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What are you reading at the moment?


ChrisN
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actually, im going away on holidays soon and could use some suggestions. the last books i read were donna tartt's first novel, the secret history and a million little pieces by james frey which i thoroughly enjoyed.

any ideas for my holiday purchases?

:(

I'm reading the Second Harry Potter book (Chamber of Secrets) and it's rather spiff light reading. The Philosopher's Stone was equally good.

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Finished 'the end of mister Y' last night. Nice read.

Interesting podcast with S. Thomas here (turn down volume before clicking :()

I'm currently catching up on Battlestar Galactica (never watched it before) and am now in full Scifi-mode.

Therefore, I started

forevercover.jpg

this morning. I read it a few years ago, really enjoyed then.

Still good (so far).

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Finished 'the end of mister Y' last night. Nice read.

Interesting podcast with S. Thomas here (turn down volume before clicking :()

I'm currently catching up on Battlestar Galactica (never watched it before) and am now in full Scifi-mode.

Therefore, I started

forevercover.jpg

this morning. I read it a few years ago, really enjoyed then.

Still good (so far).

Yeah I've got into the SF Masterworks series recently. A little bit hit and miss, but some great books in there. I recommend "I am Legend", "The Stars my Destination" and "Ringworld".

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Are you enjoying it? I've had it sitting on my shelf for a long, long time, but... it's so damn big! One day...

Anyway, I'm a couple chapters into this:

covr-pyong.jpg

.::: Three Kingdoms is very good, though it is rather compressed and can do away with entire battles in a sentence. That said it is still very engrossing, once you've accustomed to the names it's actually kind of exciting to read what everyone's up to as no-one's exactly 'clean'. I find myself shifting allegiance of my favourite side quite often.

But yes it's huge.

That's why I'm now reading the snack-sized Roadside Picnic in between. Which I'd never want to end. It's also written in high gear, making it quite accessible to just about anyone.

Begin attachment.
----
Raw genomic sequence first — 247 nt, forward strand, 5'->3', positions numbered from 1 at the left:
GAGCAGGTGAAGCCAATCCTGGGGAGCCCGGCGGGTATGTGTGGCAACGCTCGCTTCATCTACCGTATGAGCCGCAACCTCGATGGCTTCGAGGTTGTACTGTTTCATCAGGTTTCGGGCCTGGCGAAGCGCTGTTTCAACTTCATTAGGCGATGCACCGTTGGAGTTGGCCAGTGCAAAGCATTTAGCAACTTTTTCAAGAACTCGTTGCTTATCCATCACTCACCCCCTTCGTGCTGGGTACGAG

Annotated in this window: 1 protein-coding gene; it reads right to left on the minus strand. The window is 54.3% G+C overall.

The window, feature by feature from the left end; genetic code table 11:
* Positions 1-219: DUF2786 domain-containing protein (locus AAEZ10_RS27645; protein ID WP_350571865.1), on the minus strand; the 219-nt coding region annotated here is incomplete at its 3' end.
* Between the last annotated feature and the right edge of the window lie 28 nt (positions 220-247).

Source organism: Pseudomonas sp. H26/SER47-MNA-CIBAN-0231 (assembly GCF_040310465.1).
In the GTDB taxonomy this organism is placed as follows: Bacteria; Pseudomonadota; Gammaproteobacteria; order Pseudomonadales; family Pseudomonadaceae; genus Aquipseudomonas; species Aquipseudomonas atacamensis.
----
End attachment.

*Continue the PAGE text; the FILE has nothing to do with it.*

After the film Stalker and this, I think I might be playing S.T.A.L.K.E.R. very shortly. The setting is just too good.

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.::: Three Kingdoms is very good, though it is rather compressed and can do away with entire battles in a sentence. That said it is still very engrossing, once you've accustomed to the names it's actually kind of exciting to read what everyone's up to as no-one's exactly 'clean'. I find myself shifting allegiance of my favourite side quite often.

But yes it's huge.

That's why I'm now reading the snack-sized Roadside Picnic in between. Which I'd never want to end. It's also written in high gear, making it quite accessible to just about anyone.

After the film Stalker and this, I think I might be playing S.T.A.L.K.E.R. very shortly. The setting is just too good.

Compressed? Ha, I'd never have guessed from looking at it! I might have to follow your example and read some shorter books at the same time, otherwise I'll never do it. In fact, I'm going to read the first chapter RIGHT NOW. You have inspired me ;)

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Um, while we're talking about intelligent, (but fun to read), Sci-Fi (oo I feel dirty), can I recommend Hyperion and the follow up Endymion by Dan Simmons. They blew my mind with their excellence when I read them.

Never truer words written.

Just one point. No need to feel dirty about blowing your mind.

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Hyperion and The Fall Of Hyperion are amazing.

Yup.

Endymion and The Rise Of Endymion are rubbish and should be avoided.

What the! They are quite different, but I still don't understand how you can like one and not the other. You're only getting half the story with Hyperion.